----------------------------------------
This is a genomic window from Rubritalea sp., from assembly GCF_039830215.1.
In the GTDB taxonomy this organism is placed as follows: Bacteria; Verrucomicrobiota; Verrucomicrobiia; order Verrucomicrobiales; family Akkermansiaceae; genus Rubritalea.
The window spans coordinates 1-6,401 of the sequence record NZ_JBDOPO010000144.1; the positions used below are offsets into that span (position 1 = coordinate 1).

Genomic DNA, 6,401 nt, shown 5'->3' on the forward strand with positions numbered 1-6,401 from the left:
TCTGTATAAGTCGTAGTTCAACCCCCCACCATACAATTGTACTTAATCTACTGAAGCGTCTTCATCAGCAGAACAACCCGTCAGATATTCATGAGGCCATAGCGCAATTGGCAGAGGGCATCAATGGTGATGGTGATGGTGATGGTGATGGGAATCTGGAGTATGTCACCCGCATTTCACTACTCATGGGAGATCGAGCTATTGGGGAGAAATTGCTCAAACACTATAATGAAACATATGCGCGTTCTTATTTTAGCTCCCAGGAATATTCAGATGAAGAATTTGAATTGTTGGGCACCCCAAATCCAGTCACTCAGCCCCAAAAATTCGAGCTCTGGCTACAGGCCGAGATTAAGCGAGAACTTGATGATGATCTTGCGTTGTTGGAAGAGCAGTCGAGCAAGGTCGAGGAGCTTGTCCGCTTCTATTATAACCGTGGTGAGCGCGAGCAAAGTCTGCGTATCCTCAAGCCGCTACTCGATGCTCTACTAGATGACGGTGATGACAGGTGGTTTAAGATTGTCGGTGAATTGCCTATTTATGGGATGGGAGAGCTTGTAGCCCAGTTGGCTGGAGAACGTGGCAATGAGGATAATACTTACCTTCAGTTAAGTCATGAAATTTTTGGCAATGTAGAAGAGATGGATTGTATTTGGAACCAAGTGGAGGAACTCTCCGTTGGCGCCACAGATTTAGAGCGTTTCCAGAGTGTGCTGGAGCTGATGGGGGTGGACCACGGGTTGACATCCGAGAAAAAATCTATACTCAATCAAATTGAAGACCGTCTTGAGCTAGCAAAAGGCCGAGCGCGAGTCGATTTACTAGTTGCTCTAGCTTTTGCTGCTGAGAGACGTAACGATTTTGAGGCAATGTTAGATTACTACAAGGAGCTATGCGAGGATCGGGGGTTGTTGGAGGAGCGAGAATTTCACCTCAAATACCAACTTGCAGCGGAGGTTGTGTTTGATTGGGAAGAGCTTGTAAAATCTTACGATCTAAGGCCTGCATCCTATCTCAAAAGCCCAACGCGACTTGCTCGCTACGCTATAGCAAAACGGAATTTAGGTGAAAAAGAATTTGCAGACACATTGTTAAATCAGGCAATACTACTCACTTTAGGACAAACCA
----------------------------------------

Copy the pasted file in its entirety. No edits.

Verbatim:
This is a genomic window from Rubritalea sp., from assembly GCF_039830215.1.
In the GTDB taxonomy this organism is placed as follows: Bacteria; Verrucomicrobiota; Verrucomicrobiia; order Verrucomicrobiales; family Akkermansiaceae; genus Rubritalea.
The window spans coordinates 1-6,401 of the sequence record NZ_JBDOPO010000144.1; the positions used below are offsets into that span (position 1 = coordinate 1).

Genomic DNA, 6,401 nt, shown 5'->3' on the forward strand with positions numbered 1-6,401 from the left:
TCTGTATAAGTCGTAGTTCAACCCCCCACCATACAATTGTACTTAATCTACTGAAGCGTCTTCATCAGCAGAACAACCCGTCAGATATTCATGAGGCCATAGCGCAATTGGCAGAGGGCATCAATGGTGATGGTGATGGTGATGGTGATGGGAATCTGGAGTATGTCACCCGCATTTCACTACTCATGGGAGATCGAGCTATTGGGGAGAAATTGCTCAAACACTATAATGAAACATATGCGCGTTCTTATTTTAGCTCCCAGGAATATTCAGATGAAGAATTTGAATTGTTGGGCACCCCAAATCCAGTCACTCAGCCCCAAAAATTCGAGCTCTGGCTACAGGCCGAGATTAAGCGAGAACTTGATGATGATCTTGCGTTGTTGGAAGAGCAGTCGAGCAAGGTCGAGGAGCTTGTCCGCTTCTATTATAACCGTGGTGAGCGCGAGCAAAGTCTGCGTATCCTCAAGCCGCTACTCGATGCTCTACTAGATGACGGTGATGACAGGTGGTTTAAGATTGTCGGTGAATTGCCTATTTATGGGATGGGAGAGCTTGTAGCCCAGTTGGCTGGAGAACGTGGCAATGAGGATAATACTTACCTTCAGTTAAGTCATGAAATTTTTGGCAATGTAGAAGAGATGGATTGTATTTGGAACCAAGTGGAGGAACTCTCCGTTGGCGCCACAGATTTAGAGCGTTTCCAGAGTGTGCTGGAGCTGATGGGGGTGGACCACGGGTTGACATCCGAGAAAAAATCTATACTCAATCAAATTGAAGACCGTCTTGAGCTAGCAAAAGGCCGAGCGCGAGTCGATTTACTAGTTGCTCTAGCTTTTGCTGCTGAGAGACGTAACGATTTTGAGGCAATGTTAGATTACTACAAGGAGCTATGCGAGGATCGGGGGTTGTTGGAGGAGCGAGAATTTCACCTCAAATACCAACTTGCAGCGGAGGTTGTGTTTGATTGGGAAGAGCTTGTAAAATCTTACGATCTAAGGCCTGCATCCTATCTCAAAAGCCCAACGCGACTTGCTCGCTACGCTATAGCAAAACGGAATTTAGGTGAAAAAGAATTTGCAGACACATTGTTAAATCAGGCAATACTACTCACTTTAGGACAAACCA